O’Donnell, Wagner, Ramos Bill Requiring Life-Saving Screenings of all Newborn Hearts Signed Into Law
New Jersey, today, set a new national standard for newborn care with the signing of a law sponsored by Assembly members Jason O’Donnell, Connie Wagner and Ruben Ramos. The law (A-3744/S-2752), the first of its kind to pass on a national scale, mandates pulse ox testing – a simple, non-invasive, low-cost measure to help detect the most common birth defect, congenital heart disease, in newborns.
“I am thrilled New Jersey is the first state to mandate pulse oximetry testing on newborns,” said O’Donnell (D-Hudson), whose third child was born with a congenital heart defect. “This measure is about saving lives. Our newborns deserve the best care we can offer them, and pulse ox testing should be included in that care.”
“With the signing of this law, New Jersey is leading the way in improving how we deal with newborn screenings in this day and age,” said Wagner (D-Bergen). “One test will not only protect newborns and parents, but also hospitals and doctors. I can think of no better present for any future parents than to know that we are putting into place a measure that will protect their child.”
Congenital Heart Defects (CHD) are the most common birth defects in newborns and affect about one out of every 100 babies. CHD is also the number one cause of birth defect-related deaths in the United States. Failing to detect critical CHD prior to letting a child go home can lead to life-threatening events, including cardiogenic shock and organ failure. New Jersey’s new law will require the pulse ox test to be performed on newborns who are at least 24 hours old.
“Every newborn saved through this test will make this law worthwhile,” said Ramos (D-Hudson). “This is a simple, common-sense way to protect the lives of our children while also giving parents peace of mind. I’m proud that New Jersey is leading the nation in this endeavor.”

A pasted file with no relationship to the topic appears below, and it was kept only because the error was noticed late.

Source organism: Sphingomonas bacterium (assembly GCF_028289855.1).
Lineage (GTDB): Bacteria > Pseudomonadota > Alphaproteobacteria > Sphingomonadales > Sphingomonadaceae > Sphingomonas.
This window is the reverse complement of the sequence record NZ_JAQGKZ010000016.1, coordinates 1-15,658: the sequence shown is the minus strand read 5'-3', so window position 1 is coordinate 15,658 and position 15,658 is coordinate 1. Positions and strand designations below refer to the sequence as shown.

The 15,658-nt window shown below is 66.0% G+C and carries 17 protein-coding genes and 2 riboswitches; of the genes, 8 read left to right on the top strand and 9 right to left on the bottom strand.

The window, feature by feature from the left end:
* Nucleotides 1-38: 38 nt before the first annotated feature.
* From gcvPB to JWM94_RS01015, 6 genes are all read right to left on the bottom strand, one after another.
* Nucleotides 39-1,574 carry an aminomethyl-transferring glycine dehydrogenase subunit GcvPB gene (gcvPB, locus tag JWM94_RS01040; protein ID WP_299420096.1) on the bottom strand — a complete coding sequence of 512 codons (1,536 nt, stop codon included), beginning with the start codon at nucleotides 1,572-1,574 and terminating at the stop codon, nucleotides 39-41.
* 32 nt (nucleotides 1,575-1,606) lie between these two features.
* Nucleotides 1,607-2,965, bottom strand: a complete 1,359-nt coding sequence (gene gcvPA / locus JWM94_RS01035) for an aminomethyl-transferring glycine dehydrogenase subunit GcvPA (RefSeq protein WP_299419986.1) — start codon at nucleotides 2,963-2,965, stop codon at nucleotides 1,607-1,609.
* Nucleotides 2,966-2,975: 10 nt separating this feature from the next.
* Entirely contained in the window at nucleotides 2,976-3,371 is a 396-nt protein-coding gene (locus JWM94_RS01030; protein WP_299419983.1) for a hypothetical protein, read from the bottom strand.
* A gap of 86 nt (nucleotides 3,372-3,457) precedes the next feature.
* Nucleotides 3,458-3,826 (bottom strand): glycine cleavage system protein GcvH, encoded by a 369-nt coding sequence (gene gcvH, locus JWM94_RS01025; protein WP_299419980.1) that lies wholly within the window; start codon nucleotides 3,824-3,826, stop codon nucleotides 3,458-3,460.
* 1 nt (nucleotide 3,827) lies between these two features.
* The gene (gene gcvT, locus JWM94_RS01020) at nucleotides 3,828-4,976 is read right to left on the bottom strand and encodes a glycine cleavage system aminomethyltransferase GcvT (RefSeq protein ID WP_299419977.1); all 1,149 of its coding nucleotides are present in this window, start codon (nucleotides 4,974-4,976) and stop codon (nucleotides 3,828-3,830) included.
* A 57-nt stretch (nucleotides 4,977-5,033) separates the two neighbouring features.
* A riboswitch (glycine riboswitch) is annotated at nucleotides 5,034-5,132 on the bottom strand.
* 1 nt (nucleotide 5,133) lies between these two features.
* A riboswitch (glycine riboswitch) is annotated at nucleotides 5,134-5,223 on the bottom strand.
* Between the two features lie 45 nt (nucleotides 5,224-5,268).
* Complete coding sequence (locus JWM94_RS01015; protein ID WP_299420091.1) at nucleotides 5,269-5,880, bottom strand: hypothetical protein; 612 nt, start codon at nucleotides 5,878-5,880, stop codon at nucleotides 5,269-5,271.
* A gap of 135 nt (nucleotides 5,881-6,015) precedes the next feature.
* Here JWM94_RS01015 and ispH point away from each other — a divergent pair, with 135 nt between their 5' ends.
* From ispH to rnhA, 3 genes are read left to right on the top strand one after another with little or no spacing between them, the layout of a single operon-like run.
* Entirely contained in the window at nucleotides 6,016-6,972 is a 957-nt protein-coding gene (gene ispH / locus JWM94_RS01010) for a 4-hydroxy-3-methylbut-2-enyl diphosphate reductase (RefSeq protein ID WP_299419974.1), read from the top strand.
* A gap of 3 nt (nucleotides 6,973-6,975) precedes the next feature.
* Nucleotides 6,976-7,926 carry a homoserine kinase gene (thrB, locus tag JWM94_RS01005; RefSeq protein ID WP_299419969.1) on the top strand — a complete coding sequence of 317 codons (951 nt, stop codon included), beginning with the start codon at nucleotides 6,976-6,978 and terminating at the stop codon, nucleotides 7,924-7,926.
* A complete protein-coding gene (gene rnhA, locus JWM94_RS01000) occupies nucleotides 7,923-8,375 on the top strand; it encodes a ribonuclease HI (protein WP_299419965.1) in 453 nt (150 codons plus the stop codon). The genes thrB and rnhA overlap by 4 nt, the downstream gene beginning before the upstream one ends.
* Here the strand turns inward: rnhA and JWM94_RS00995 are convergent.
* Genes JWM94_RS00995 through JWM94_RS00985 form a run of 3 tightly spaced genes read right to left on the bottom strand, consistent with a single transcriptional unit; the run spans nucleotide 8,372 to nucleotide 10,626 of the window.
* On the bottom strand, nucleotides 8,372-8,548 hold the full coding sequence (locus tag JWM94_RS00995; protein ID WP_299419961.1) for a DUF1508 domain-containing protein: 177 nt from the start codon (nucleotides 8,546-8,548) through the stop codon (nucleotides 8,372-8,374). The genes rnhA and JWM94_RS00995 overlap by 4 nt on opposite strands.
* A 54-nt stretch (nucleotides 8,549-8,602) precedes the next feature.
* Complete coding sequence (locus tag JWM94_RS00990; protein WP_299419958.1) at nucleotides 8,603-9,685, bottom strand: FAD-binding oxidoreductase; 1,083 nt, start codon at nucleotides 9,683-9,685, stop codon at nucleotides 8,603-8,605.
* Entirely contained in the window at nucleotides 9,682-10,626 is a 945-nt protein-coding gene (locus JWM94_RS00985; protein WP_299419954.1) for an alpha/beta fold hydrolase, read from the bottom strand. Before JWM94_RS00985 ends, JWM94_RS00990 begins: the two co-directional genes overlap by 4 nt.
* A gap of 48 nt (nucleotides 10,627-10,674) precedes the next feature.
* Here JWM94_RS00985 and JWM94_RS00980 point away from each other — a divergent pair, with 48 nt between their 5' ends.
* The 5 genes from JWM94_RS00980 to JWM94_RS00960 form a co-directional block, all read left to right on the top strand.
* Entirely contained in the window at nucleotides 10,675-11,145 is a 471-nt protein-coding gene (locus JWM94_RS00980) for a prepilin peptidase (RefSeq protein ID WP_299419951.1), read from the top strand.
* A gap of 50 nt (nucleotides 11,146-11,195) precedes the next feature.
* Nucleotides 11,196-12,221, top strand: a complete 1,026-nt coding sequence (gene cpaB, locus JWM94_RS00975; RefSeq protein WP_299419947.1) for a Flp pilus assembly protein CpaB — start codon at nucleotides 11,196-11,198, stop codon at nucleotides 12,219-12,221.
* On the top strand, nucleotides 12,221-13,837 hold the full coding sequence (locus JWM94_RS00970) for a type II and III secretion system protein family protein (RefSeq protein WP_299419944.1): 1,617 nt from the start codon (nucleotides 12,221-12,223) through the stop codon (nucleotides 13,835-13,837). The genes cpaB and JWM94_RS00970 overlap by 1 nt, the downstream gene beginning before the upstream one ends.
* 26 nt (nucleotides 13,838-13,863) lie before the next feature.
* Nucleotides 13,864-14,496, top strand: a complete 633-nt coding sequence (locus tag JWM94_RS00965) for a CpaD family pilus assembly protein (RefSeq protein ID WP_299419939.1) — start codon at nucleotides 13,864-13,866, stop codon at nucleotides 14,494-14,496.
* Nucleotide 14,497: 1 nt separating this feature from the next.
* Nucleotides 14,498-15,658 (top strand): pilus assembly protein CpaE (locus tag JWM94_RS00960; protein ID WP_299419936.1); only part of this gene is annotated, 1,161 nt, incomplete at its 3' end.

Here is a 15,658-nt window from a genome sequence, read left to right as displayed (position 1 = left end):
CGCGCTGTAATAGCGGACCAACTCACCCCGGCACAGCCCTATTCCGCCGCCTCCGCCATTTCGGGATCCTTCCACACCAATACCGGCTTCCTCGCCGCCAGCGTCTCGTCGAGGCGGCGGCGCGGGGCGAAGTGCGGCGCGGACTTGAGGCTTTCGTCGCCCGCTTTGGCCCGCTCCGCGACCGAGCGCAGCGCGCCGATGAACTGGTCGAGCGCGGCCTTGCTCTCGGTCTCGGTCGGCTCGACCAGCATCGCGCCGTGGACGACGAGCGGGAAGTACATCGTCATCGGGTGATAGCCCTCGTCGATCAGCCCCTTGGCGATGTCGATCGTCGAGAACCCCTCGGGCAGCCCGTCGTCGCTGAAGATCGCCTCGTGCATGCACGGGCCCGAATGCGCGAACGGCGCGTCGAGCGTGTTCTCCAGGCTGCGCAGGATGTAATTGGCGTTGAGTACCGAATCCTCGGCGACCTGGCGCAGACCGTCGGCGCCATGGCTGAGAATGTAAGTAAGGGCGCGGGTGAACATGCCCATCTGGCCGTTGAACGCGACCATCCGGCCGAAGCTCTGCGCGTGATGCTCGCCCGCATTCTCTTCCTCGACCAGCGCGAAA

Other states are working on similar bills, including Indiana, New York, Pennsylvania, Missouri, and Tennessee. Minnesota has already implemented a pilot program to begin expanding routine screening in its hospitals. Maryland has signed a bill that would require screenings to be instituted if this test is adopted by the Secretary of Health and Human Services.
On a national level, the Secretary’s Advisory Committee on Heritable Disorders in Newborns and Children (SACHDNC), working with the American Heart Association, the American Academy of Pediatrics, the American College of Cardiology, and other stakeholders, established standardized federal recommendations for screening and diagnostic follow-up of critical Congenital Heart Disease.
At the end of April, U.S. Secretary of Health and Human Services Kathleen Sebelius stated that it is critically important to screen for CHD. She gave the Interagency Coordinating Committee on Newborn and Child Screening (ICCNCS) 90 days to review and close any gaps and provide a plan of action to implement the SACHDNC’s five recommendations for a national standard of screening and diagnostic follow-up